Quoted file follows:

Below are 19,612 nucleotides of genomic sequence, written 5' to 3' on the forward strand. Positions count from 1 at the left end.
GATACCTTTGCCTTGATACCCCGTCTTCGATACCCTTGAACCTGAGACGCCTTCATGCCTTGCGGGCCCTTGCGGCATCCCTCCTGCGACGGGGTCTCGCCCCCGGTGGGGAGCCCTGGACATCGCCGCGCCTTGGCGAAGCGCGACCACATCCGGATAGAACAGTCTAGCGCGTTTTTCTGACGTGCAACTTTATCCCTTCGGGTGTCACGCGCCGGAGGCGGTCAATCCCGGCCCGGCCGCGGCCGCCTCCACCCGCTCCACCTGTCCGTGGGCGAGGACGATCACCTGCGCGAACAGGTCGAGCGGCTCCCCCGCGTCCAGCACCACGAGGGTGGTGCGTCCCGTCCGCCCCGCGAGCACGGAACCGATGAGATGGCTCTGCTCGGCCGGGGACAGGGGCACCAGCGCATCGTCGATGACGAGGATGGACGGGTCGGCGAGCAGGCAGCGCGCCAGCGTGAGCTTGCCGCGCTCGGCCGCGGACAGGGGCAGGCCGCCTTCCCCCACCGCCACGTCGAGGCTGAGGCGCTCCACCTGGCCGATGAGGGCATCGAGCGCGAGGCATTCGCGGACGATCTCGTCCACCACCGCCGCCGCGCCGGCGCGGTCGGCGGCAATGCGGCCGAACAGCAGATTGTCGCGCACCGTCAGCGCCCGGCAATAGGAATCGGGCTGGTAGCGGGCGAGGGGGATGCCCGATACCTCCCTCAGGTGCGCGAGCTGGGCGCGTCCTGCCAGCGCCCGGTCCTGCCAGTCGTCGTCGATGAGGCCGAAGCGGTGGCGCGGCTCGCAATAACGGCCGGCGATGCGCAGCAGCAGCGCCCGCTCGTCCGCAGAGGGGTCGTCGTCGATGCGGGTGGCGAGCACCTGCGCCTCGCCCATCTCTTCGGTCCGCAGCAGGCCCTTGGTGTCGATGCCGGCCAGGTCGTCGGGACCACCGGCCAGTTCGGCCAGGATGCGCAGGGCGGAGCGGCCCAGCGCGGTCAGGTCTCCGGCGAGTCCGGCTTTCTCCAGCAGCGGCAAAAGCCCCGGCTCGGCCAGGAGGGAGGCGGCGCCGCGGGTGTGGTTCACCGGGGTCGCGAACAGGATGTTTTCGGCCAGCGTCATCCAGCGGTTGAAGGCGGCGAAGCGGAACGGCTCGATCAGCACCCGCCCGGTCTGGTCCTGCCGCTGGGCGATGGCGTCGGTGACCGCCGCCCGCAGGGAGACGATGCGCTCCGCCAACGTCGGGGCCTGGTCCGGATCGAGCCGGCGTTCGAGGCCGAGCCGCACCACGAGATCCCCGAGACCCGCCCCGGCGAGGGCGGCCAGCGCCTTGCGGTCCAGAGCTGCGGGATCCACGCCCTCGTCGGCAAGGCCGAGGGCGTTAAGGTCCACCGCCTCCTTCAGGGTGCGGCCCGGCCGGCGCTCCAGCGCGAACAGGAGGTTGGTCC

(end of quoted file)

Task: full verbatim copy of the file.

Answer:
Below are 19,612 nucleotides of genomic sequence, written 5' to 3' on the forward strand. Positions count from 1 at the left end.
GATACCTTTGCCTTGATACCCCGTCTTCGATACCCTTGAACCTGAGACGCCTTCATGCCTTGCGGGCCCTTGCGGCATCCCTCCTGCGACGGGGTCTCGCCCCCGGTGGGGAGCCCTGGACATCGCCGCGCCTTGGCGAAGCGCGACCACATCCGGATAGAACAGTCTAGCGCGTTTTTCTGACGTGCAACTTTATCCCTTCGGGTGTCACGCGCCGGAGGCGGTCAATCCCGGCCCGGCCGCGGCCGCCTCCACCCGCTCCACCTGTCCGTGGGCGAGGACGATCACCTGCGCGAACAGGTCGAGCGGCTCCCCCGCGTCCAGCACCACGAGGGTGGTGCGTCCCGTCCGCCCCGCGAGCACGGAACCGATGAGATGGCTCTGCTCGGCCGGGGACAGGGGCACCAGCGCATCGTCGATGACGAGGATGGACGGGTCGGCGAGCAGGCAGCGCGCCAGCGTGAGCTTGCCGCGCTCGGCCGCGGACAGGGGCAGGCCGCCTTCCCCCACCGCCACGTCGAGGCTGAGGCGCTCCACCTGGCCGATGAGGGCATCGAGCGCGAGGCATTCGCGGACGATCTCGTCCACCACCGCCGCCGCGCCGGCGCGGTCGGCGGCAATGCGGCCGAACAGCAGATTGTCGCGCACCGTCAGCGCCCGGCAATAGGAATCGGGCTGGTAGCGGGCGAGGGGGATGCCCGATACCTCCCTCAGGTGCGCGAGCTGGGCGCGTCCTGCCAGCGCCCGGTCCTGCCAGTCGTCGTCGATGAGGCCGAAGCGGTGGCGCGGCTCGCAATAACGGCCGGCGATGCGCAGCAGCAGCGCCCGCTCGTCCGCAGAGGGGTCGTCGTCGATGCGGGTGGCGAGCACCTGCGCCTCGCCCATCTCTTCGGTCCGCAGCAGGCCCTTGGTGTCGATGCCGGCCAGGTCGTCGGGACCACCGGCCAGTTCGGCCAGGATGCGCAGGGCGGAGCGGCCCAGCGCGGTCAGGTCTCCGGCGAGTCCGGCTTTCTCCAGCAGCGGCAAAAGCCCCGGCTCGGCCAGGAGGGAGGCGGCGCCGCGGGTGTGGTTCACCGGGGTCGCGAACAGGATGTTTTCGGCCAGCGTCATCCAGCGGTTGAAGGCGGCGAAGCGGAACGGCTCGATCAGCACCCGCCCGGTCTGGTCCTGCCGCTGGGCGATGGCGTCGGTGACCGCCGCCCGCAGGGAGACGATGCGCTCCGCCAACGTCGGGGCCTGGTCCGGATCGAGCCGGCGTTCGAGGCCGAGCCGCACCACGAGATCCCCGAGACCCGCCCCGGCGAGGGCGGCCAGCGCCTTGCGGTCCAGAGCTGCGGGATCCACGCCCTCGTCGGCAAGGCCGAGGGCGTTAAGGTCCACCGCCTCCTTCAGGGTGCGGCCCGGCCGGCGCTCCAGCGCGAACAGGAGGTTGGTCC